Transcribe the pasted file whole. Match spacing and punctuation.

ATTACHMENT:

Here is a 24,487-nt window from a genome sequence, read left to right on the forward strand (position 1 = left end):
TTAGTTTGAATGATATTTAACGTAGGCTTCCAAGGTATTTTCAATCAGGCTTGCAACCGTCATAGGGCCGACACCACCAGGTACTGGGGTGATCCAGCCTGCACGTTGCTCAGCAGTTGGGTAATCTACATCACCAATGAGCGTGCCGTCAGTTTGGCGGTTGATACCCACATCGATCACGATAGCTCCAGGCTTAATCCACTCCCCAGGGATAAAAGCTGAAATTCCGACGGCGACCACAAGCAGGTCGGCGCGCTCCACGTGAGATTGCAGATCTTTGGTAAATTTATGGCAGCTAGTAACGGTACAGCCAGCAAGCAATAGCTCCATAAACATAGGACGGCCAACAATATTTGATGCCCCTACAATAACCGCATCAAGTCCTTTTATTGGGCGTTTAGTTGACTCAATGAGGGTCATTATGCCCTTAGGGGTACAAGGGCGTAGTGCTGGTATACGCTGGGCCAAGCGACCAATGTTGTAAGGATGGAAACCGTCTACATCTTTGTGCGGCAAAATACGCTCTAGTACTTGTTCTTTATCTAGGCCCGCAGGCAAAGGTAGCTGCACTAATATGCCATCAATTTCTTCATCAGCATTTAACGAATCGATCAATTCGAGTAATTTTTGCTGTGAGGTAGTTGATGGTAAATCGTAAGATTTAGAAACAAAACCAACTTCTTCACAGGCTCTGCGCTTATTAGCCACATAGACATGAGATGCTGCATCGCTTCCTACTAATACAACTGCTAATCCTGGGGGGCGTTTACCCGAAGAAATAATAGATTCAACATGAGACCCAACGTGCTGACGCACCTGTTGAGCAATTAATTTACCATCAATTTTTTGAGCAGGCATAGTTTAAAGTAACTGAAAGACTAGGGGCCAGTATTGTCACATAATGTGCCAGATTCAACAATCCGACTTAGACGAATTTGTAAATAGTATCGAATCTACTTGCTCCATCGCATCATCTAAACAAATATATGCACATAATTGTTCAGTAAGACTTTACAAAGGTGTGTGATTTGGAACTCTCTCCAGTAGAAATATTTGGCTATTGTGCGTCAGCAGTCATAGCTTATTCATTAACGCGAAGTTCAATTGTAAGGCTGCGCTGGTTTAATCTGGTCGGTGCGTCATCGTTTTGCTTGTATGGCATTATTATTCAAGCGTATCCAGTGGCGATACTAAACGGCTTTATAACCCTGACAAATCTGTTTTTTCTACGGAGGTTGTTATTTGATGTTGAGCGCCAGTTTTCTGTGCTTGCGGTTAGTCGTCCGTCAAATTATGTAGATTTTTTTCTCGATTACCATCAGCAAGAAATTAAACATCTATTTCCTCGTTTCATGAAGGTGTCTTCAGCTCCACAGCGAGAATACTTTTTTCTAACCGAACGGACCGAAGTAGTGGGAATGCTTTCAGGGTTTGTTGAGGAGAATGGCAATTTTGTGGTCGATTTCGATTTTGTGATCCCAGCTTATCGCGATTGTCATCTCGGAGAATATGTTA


Here is a 24,487-nt window from a genome sequence, read left to right on the forward strand (position 1 = left end):
TTAGTTTGAATGATATTTAACGTAGGCTTCCAAGGTATTTTCAATCAGGCTTGCAACCGTCATAGGGCCGACACCACCAGGTACTGGGGTGATCCAGCCTGCACGTTGCTCAGCAGTTGGGTAATCTACATCACCAATGAGCGTGCCGTCAGTTTGGCGGTTGATACCCACATCGATCACGATAGCTCCAGGCTTAATCCACTCCCCAGGGATAAAAGCTGAAATTCCGACGGCGACCACAAGCAGGTCGGCGCGCTCCACGTGAGATTGCAGATCTTTGGTAAATTTATGGCAGCTAGTAACGGTACAGCCAGCAAGCAATAGCTCCATAAACATAGGACGGCCAACAATATTTGATGCCCCTACAATAACCGCATCAAGTCCTTTTATTGGGCGTTTAGTTGACTCAATGAGGGTCATTATGCCCTTAGGGGTACAAGGGCGTAGTGCTGGTATACGCTGGGCCAAGCGACCAATGTTGTAAGGATGGAAACCGTCTACATCTTTGTGCGGCAAAATACGCTCTAGTACTTGTTCTTTATCTAGGCCCGCAGGCAAAGGTAGCTGCACTAATATGCCATCAATTTCTTCATCAGCATTTAACGAATCGATCAATTCGAGTAATTTTTGCTGTGAGGTAGTTGATGGTAAATCGTAAGATTTAGAAACAAAACCAACTTCTTCACAGGCTCTGCGCTTATTAGCCACATAGACATGAGATGCTGCATCGCTTCCTACTAATACAACTGCTAATCCTGGGGGGCGTTTACCCGAAGAAATAATAGATTCAACATGAGACCCAACGTGCTGACGCACCTGTTGAGCAATTAATTTACCATCAATTTTTTGAGCAGGCATAGTTTAAAGTAACTGAAAGACTAGGGGCCAGTATTGTCACATAATGTGCCAGATTCAACAATCCGACTTAGACGAATTTGTAAATAGTATCGAATCTACTTGCTCCATCGCATCATCTAAACAAATATATGCACATAATTGTTCAGTAAGACTTTACAAAGGTGTGTGATTTGGAACTCTCTCCAGTAGAAATATTTGGCTATTGTGCGTCAGCAGTCATAGCTTATTCATTAACGCGAAGTTCAATTGTAAGGCTGCGCTGGTTTAATCTGGTCGGTGCGTCATCGTTTTGCTTGTATGGCATTATTATTCAAGCGTATCCAGTGGCGATACTAAACGGCTTTATAACCCTGACAAATCTGTTTTTTCTACGGAGGTTGTTATTTGATGTTGAGCGCCAGTTTTCTGTGCTTGCGGTTAGTCGTCCGTCAAATTATGTAGATTTTTTTCTCGATTACCATCAGCAAGAAATTAAACATCTATTTCCTCGTTTCATGAAGGTGTCTTCAGCTCCACAGCGAGAATACTTTTTTCTAACCGAACGGACCGAAGTAGTGGGAATGCTTTCAGGGTTTGTTGAGGAGAATGGCAATTTTGTGGTCGATTTCGATTTTGTGATCCCAGCTTATCGCGATTGTCATCTCGGAGAATATGTTA